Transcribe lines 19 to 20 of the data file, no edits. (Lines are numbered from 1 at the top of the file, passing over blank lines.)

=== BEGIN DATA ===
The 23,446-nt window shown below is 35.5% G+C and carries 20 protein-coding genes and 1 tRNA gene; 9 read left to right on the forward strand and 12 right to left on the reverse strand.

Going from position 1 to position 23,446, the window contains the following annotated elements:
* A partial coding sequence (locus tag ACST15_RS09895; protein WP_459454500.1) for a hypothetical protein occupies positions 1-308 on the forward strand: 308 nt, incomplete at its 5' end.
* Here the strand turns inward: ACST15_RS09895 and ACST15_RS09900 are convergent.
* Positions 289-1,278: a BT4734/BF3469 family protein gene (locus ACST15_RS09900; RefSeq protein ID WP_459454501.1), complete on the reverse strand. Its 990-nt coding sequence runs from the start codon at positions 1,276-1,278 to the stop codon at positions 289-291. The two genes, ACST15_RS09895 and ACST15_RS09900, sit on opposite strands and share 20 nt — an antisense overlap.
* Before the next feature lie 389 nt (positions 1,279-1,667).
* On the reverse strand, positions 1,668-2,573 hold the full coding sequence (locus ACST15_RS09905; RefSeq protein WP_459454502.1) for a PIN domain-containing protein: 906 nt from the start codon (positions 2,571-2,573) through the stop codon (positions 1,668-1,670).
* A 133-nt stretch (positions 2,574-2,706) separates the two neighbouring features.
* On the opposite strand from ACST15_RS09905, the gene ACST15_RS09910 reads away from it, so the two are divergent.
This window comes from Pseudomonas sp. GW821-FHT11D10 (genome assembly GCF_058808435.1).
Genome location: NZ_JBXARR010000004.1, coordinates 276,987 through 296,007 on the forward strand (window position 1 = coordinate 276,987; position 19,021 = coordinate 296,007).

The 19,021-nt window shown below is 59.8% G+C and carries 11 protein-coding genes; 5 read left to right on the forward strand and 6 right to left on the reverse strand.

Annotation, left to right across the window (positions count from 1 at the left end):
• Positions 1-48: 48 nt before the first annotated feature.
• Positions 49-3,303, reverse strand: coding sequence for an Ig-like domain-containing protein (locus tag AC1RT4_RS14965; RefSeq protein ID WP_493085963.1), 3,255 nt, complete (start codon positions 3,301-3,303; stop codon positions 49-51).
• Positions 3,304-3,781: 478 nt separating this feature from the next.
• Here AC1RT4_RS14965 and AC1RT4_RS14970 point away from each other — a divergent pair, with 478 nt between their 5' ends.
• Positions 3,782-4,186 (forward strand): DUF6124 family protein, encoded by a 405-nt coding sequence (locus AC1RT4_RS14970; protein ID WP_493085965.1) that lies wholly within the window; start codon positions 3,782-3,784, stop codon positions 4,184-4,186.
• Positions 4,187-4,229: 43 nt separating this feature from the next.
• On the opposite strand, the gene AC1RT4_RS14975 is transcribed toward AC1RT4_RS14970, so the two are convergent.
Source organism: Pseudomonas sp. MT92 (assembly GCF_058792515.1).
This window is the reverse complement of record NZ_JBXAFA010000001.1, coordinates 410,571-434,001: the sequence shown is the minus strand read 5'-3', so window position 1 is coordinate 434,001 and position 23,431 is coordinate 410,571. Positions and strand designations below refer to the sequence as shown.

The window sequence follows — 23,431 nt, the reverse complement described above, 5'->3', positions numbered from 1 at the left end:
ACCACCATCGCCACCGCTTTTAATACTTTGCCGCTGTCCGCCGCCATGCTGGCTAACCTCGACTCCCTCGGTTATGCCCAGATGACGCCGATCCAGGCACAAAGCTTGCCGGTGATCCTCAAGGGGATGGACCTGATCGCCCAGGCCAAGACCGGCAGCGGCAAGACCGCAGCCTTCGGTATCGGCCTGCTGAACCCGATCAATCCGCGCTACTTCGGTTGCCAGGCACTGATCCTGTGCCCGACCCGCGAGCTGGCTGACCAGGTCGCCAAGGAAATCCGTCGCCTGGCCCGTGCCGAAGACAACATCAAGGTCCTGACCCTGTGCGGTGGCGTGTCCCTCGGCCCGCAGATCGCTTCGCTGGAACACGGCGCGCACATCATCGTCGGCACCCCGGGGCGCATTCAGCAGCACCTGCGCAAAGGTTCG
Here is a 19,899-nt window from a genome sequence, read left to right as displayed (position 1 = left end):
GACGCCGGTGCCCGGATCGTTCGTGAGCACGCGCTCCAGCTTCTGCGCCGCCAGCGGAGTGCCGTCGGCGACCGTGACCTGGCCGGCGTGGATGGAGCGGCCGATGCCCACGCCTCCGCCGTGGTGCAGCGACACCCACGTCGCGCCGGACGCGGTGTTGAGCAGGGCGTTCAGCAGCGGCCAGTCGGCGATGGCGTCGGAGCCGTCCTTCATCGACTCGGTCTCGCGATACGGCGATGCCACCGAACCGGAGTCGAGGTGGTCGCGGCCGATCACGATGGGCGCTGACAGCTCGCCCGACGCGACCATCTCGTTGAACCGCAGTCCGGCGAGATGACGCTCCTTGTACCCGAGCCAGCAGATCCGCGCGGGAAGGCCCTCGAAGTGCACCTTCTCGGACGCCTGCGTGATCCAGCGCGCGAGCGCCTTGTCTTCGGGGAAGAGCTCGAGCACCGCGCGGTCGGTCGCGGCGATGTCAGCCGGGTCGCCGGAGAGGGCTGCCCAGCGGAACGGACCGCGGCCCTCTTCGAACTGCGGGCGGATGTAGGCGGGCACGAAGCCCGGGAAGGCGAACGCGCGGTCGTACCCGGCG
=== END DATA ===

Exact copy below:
• Positions 4,187-4,229: 43 nt separating this feature from the next.
• On the opposite strand, the gene AC1RT4_RS14975 is transcribed toward AC1RT4_RS14970, so the two are convergent.